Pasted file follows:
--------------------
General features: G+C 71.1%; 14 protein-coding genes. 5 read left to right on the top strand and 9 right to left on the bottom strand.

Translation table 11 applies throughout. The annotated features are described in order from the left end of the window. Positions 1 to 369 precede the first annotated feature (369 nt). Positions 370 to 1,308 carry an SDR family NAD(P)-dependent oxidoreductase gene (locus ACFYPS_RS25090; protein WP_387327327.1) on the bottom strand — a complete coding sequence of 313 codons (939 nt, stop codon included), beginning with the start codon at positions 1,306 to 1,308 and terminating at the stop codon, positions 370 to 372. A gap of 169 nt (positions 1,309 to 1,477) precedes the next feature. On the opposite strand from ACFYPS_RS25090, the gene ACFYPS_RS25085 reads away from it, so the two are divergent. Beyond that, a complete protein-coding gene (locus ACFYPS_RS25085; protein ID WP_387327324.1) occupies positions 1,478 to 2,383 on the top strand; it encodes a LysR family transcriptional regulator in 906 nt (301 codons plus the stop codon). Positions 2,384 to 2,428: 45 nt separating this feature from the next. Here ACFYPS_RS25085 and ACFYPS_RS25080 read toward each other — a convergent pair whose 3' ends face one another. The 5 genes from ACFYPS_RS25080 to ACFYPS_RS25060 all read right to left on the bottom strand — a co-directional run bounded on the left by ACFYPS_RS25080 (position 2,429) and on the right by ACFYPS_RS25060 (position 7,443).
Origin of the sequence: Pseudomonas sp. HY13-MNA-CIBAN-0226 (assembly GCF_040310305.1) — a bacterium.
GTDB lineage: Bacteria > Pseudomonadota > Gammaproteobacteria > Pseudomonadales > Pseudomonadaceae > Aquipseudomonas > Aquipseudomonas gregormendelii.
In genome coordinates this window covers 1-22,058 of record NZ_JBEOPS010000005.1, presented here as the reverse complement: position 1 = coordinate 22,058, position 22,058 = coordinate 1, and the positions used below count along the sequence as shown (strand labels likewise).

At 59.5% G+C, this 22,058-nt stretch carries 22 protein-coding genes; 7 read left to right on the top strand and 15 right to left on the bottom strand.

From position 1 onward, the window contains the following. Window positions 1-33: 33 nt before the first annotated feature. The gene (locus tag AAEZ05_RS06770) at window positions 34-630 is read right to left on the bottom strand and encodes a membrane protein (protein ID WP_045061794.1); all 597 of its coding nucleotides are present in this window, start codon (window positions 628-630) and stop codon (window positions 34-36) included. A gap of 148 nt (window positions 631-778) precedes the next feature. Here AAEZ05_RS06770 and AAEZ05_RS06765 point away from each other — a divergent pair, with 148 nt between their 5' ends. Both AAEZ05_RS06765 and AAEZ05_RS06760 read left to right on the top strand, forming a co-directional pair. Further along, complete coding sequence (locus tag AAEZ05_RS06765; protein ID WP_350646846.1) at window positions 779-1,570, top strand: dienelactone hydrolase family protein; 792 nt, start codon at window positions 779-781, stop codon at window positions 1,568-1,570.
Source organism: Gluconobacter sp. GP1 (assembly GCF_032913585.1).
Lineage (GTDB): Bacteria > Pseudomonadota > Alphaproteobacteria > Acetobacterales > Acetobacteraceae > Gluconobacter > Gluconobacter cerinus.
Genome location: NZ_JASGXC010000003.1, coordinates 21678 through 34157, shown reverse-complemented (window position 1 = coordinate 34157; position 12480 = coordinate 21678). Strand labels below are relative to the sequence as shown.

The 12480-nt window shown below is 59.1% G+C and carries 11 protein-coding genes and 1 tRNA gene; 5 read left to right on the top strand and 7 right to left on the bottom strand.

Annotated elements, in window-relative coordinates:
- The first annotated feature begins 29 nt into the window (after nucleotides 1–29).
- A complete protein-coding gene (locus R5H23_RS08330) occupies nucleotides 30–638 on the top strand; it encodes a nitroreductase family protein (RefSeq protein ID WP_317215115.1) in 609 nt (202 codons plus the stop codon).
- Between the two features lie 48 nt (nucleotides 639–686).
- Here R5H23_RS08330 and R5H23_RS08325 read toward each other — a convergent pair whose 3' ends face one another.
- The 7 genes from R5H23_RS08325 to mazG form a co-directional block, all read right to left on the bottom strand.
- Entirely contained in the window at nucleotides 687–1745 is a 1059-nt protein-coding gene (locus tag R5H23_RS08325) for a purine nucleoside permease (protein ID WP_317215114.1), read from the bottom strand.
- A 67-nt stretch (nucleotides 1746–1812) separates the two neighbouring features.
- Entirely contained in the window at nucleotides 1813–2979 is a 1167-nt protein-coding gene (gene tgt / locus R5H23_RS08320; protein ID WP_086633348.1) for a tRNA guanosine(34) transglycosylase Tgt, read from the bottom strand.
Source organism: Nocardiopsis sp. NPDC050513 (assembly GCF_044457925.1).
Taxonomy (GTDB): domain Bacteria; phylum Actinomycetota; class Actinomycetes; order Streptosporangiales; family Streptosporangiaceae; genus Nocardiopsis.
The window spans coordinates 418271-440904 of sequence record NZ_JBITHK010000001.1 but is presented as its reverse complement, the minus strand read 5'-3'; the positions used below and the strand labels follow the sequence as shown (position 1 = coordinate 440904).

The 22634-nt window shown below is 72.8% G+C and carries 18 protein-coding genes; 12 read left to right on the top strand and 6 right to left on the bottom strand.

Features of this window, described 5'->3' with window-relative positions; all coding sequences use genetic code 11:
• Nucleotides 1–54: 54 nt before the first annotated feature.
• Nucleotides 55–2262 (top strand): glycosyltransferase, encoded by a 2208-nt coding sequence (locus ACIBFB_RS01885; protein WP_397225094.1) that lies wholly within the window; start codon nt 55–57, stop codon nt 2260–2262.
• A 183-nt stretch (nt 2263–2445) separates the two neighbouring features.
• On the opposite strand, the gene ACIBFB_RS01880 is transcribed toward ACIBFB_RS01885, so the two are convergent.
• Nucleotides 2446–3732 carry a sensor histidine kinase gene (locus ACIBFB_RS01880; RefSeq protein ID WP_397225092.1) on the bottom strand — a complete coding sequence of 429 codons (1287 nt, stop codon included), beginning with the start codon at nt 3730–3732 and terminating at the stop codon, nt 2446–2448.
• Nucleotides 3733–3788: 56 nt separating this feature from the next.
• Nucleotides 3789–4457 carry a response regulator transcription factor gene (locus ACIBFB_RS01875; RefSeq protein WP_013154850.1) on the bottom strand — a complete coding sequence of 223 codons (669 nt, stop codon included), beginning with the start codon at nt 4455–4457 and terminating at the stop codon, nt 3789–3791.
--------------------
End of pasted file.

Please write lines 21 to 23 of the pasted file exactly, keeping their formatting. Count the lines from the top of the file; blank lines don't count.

Source organism: Nocardiopsis sp. NPDC050513 (assembly GCF_044457925.1).
Taxonomy (GTDB): domain Bacteria; phylum Actinomycetota; class Actinomycetes; order Streptosporangiales; family Streptosporangiaceae; genus Nocardiopsis.
The window spans coordinates 418271-440904 of sequence record NZ_JBITHK010000001.1 but is presented as its reverse complement, the minus strand read 5'-3'; the positions used below and the strand labels follow the sequence as shown (position 1 = coordinate 440904).